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Diss Factsheets

Ecotoxicological information

Endpoint summary

Administrative data

Description of key information

Additional information

Aluminium ammonium sulfate will dissociate in moisture soils in its two component salts (aluminium sulfate and ammonium sulfate) and finally to SO4 2-; NH4+l and Al3+ ions. Therefore, the hazard of this salt for the terrestrial environment can be assessed by the effects of its dissociation products in a read across approach as justify in the Ecotoxicological information endpoint summary.


As aluminium is the third most common element in the earth’s crust, the literature is voluminous and the reviews, together with the number of reference papers on which they are based, that have been used in the compilation of this submission are the most recent and are listed below.

- ATSDR (2008). Agency for Toxic Substances and Disease Registry. Toxicological profile for aluminium. September 2008.

- Environment Canada and Health Canada (2010). Priority Substances List Assessment Report for Aluminium chloride, Aluminium nitrate and Aluminium sulphate, January 2010.

- WHO (1997). Environmental Health Criteria 194. United Nations Environment Programme, International Labour Organisation, World Health Organization, International Programme On Chemical Safety.

Aluminium (Al) is a major component of almost all common inorganic soil particles, with the exceptions of quartz sand, chert fragments, and ferromanganiferous concretions. The typical range of aluminium in soils is from 1% to 30% (10,000 to 300,000 mg Al kg-1), with naturally occurring concentrations varying over several orders of magnitude. Terrestrial organisms are exposed to added aluminum when alum sludge from water treatment facilities is applied to agricultural soils. Aluminum is found in the soil complexed with other anions, such as fluoride, sulfate, and phosphate. In general, the solubility and mobility of aluminum in soil is greatest when the soil is rich in organic matter capable of forming aluminum-organic complexes and when the pH is low, such as in areas prone to acid rain or in acidic mine tailings.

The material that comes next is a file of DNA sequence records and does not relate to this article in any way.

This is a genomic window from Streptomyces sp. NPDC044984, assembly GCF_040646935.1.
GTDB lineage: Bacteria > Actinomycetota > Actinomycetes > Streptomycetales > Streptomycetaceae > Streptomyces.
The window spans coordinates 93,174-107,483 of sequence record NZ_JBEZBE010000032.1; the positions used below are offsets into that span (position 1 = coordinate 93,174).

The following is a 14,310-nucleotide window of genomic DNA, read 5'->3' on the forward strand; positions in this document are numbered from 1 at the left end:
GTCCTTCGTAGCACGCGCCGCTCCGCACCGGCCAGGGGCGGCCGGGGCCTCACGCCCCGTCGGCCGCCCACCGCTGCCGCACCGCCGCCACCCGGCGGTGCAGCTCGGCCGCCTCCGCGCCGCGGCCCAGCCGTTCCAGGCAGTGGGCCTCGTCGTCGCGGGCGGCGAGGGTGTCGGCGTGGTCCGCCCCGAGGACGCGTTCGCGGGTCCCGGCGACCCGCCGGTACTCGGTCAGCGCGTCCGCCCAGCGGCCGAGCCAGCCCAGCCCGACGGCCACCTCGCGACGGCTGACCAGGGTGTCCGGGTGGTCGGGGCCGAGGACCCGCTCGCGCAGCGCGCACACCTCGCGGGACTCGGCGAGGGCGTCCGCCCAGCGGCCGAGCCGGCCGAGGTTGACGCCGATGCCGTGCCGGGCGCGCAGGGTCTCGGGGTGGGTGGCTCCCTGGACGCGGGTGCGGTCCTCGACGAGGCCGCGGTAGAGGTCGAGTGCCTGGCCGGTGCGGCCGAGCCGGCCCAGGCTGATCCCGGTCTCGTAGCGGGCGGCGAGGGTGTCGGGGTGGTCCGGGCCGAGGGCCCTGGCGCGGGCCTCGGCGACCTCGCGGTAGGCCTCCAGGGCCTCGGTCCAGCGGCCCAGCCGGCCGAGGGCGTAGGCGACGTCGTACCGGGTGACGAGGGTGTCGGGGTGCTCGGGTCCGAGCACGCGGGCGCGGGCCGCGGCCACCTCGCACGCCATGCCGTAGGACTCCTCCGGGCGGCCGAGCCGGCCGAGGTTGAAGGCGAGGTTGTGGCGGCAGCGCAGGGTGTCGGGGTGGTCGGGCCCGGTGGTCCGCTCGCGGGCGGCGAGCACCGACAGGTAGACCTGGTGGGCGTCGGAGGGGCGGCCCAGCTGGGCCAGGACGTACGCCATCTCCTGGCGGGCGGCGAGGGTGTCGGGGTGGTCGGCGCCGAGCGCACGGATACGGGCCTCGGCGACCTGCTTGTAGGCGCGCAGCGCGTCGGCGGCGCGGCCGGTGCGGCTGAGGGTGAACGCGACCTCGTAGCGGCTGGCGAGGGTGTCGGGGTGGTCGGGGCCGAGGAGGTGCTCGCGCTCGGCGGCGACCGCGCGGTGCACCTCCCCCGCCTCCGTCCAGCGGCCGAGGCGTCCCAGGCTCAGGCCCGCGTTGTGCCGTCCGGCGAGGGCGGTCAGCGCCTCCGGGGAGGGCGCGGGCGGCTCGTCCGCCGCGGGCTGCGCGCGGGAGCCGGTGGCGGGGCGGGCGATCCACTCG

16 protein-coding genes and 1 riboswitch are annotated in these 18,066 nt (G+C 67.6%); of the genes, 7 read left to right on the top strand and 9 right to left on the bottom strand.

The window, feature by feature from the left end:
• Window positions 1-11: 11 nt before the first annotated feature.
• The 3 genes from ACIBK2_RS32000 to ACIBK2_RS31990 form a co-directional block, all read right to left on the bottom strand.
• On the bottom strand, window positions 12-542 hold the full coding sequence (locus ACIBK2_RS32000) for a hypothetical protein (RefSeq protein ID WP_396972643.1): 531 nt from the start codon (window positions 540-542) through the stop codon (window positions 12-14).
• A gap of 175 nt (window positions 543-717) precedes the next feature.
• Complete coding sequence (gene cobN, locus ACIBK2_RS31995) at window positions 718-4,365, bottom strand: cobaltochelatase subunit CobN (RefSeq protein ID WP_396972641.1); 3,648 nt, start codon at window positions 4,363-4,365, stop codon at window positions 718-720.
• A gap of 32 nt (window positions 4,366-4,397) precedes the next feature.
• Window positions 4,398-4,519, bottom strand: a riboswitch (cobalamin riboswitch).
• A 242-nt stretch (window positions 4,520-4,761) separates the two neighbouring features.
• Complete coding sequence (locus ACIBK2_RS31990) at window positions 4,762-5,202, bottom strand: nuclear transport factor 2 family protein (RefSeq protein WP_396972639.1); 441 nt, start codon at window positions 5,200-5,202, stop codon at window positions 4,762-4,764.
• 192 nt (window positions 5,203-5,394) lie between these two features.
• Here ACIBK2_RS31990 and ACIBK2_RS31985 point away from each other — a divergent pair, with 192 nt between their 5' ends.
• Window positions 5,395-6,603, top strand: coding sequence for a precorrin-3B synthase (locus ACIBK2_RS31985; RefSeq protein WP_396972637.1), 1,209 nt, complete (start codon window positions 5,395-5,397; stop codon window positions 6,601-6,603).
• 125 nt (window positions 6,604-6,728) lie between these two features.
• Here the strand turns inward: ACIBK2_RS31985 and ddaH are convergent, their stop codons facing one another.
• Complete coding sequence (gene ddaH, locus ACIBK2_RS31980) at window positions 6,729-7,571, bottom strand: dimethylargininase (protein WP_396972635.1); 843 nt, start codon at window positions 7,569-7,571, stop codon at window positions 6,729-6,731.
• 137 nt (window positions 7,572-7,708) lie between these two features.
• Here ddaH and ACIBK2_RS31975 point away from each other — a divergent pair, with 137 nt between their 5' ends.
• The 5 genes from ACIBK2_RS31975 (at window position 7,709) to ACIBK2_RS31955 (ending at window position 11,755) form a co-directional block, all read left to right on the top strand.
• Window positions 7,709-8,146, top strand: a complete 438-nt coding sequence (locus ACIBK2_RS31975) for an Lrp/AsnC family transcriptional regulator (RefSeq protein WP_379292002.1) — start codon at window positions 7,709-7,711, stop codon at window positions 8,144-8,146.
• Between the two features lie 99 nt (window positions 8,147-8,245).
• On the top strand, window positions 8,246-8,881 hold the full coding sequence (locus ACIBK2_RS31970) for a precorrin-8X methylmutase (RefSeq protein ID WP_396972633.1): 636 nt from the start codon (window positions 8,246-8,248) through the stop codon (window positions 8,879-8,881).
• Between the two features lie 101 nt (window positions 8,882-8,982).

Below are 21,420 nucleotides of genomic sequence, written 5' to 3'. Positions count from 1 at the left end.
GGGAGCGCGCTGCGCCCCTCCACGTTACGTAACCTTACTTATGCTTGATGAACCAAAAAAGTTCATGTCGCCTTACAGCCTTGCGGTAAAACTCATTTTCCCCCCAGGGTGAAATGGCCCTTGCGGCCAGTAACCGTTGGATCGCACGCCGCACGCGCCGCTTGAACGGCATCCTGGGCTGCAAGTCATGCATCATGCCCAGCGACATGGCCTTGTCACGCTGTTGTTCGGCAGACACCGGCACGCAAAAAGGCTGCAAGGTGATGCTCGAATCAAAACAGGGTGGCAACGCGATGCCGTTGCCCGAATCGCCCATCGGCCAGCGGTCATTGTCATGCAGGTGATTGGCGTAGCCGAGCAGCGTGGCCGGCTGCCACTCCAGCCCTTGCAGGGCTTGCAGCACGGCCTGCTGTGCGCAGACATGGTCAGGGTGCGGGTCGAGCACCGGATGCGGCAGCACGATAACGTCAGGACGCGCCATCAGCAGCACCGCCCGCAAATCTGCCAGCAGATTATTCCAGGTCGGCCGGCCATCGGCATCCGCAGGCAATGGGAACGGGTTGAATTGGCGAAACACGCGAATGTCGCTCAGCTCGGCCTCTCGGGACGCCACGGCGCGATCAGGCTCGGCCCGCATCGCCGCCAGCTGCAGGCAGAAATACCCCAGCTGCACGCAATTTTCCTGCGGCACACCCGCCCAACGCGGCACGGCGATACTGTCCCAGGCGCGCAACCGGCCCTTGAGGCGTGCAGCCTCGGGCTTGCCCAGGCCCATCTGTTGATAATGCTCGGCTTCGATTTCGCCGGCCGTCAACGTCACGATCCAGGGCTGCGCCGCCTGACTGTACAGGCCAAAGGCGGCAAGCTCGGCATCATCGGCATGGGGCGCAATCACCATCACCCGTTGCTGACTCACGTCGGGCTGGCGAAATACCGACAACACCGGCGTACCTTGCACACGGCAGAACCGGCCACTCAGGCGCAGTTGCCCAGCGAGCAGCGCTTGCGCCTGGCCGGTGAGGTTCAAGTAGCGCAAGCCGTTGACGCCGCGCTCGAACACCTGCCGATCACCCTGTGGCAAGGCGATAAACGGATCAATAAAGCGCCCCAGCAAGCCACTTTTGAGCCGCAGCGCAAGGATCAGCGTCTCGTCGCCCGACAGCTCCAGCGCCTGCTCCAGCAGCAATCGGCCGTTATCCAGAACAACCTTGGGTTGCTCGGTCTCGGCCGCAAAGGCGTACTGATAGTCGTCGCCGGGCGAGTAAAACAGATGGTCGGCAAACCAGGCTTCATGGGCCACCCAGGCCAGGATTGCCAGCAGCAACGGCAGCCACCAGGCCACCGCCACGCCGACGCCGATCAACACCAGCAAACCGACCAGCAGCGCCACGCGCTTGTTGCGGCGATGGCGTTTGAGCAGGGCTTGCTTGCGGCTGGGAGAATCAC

Toxicity data were reported for earthworms, plants, microorganisms and birds. According to the results, the potential ecological risks of aluminium are identified only at sites where the soil pH is less than 5.5. Under circum neutral to alkaline (pH 5.5-8.0) conditions, aluminium is forming hydroxide complexes, precipitating to gibbsite and the risks for soil organisms are negligible because aluminium is biologically inactive.

Ammonium The SIDS Initial Assessment Report (OECD SIDS, 2004) reports the terrestrial effects of ammonium sulfate. In the terrestrial environment, the major effect of repeated ammonium sulfate application is a reduction in soil pH. However, under the proposed conditions of use aluminium ammonium sulfate salt won't be apply directly to the soil but might reach the terrestrial compartement already diluted in water and therefore a pH effect is not expected. Moreover, in unsterilized soil, ammonium sulfate is mineralized fairly rapidly, and subsequently nitrified. From these data it can be postulated that under environmental conditions and proposed conditions of use no adverse effects on terrestrial organisms would result from the use of aluminium ammonium sulfate.